Washington, D.C. — A new report from the Center for American Progress highlights the need to curb carbon emissions from two of the largest industrial contributors to climate change—steel and cement manufacturers.
The report discusses what technologies need to be adopted to decarbonize steelmaking, how the United States is falling behind as foreign competitors are racing ahead to decarbonize steel production, and what public funding opportunities are available to the U.S. steel industry to begin to decarbonize steelmaking.
For cement, the multiple stages of production will need to integrate multiple shifts, from changes in inputs to shifts toward cleaner fuels to electrification and incorporation of carbon capture. The pathways will not be uniform and will certainly include multiple processes, from green-hydrogen iron and steelmaking to carbon capture on cement kilns and blast furnaces.
This effort to decarbonize heavy industry also must be worker friendly, and not come at the cost of quality union jobs that provide family-supporting wages and benefits, the report says.
“The goal of decarbonizing global industrial production to reach net-zero emissions by 2050 is within our reach,” said Mike Williams, senior fellow at CAP and co-author of the report. “These efforts should support good jobs at steel and cement facilities and not result in losing domestic production to competing companies that do not have a unionized workforce.”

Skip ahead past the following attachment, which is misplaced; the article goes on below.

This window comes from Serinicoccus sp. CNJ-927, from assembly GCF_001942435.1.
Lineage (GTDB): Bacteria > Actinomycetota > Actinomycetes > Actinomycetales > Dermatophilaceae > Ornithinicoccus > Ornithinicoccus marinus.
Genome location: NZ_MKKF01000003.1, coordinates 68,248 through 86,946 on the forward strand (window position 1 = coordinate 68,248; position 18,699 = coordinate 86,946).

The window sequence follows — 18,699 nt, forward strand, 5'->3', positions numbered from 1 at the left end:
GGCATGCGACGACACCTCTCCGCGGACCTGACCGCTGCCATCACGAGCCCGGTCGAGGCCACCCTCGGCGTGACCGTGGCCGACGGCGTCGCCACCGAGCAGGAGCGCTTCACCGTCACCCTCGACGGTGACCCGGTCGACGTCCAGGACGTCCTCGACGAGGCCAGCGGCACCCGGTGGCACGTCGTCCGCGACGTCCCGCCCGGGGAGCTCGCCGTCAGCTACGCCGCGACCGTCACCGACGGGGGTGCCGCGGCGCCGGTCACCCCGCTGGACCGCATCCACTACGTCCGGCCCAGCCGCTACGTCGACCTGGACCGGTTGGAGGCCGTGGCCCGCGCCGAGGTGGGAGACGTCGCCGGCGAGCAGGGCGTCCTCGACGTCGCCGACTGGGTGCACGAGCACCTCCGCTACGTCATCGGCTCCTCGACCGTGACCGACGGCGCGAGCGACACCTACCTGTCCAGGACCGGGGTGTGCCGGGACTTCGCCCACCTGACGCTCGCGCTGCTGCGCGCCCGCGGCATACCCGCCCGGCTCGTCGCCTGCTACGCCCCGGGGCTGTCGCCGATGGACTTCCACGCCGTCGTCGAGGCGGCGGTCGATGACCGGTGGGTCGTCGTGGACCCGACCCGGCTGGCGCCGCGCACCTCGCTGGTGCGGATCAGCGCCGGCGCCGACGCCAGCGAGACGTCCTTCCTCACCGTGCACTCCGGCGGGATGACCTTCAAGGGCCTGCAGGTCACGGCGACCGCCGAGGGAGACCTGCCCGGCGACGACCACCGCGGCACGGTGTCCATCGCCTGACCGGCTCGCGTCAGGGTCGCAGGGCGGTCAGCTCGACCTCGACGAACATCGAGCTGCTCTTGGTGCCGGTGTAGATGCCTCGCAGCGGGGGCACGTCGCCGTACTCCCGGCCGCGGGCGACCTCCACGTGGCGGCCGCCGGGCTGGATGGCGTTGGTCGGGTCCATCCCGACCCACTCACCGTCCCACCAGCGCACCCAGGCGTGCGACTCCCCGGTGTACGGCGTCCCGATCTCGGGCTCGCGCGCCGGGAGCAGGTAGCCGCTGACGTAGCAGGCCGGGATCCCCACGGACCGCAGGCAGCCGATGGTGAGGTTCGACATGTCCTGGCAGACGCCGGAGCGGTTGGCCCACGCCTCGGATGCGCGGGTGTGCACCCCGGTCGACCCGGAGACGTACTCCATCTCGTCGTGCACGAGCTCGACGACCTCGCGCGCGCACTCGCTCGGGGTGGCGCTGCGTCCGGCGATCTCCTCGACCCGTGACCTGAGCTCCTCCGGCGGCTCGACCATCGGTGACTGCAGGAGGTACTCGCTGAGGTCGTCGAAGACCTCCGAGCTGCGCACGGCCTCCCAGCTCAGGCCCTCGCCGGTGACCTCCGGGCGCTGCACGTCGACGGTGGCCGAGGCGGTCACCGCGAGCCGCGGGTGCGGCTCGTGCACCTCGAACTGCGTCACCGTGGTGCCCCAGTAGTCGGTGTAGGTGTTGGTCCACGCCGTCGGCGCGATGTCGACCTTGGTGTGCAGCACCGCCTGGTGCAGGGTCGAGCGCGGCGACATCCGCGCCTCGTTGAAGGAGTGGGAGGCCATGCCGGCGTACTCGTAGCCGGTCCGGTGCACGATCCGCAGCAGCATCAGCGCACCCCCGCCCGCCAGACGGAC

Recommendations from the report on how to decarbonize these industries include:
- People-focused stakeholder engagement
- Massive direct investments and incentives
- Ambitious administrative action
- Clear and connected trade policy
“Decarbonizing these industries will only succeed if there is a comprehensive approach involving both the private and public sectors – one that attempts to accelerate research, development, and deployment of transformational technologies,” said Auburn Bell, policy analyst at CAP and co-author of the report.
Read the report: “The Pathway to Industrial Decarbonization” by Mike Williams and Auburn Bell
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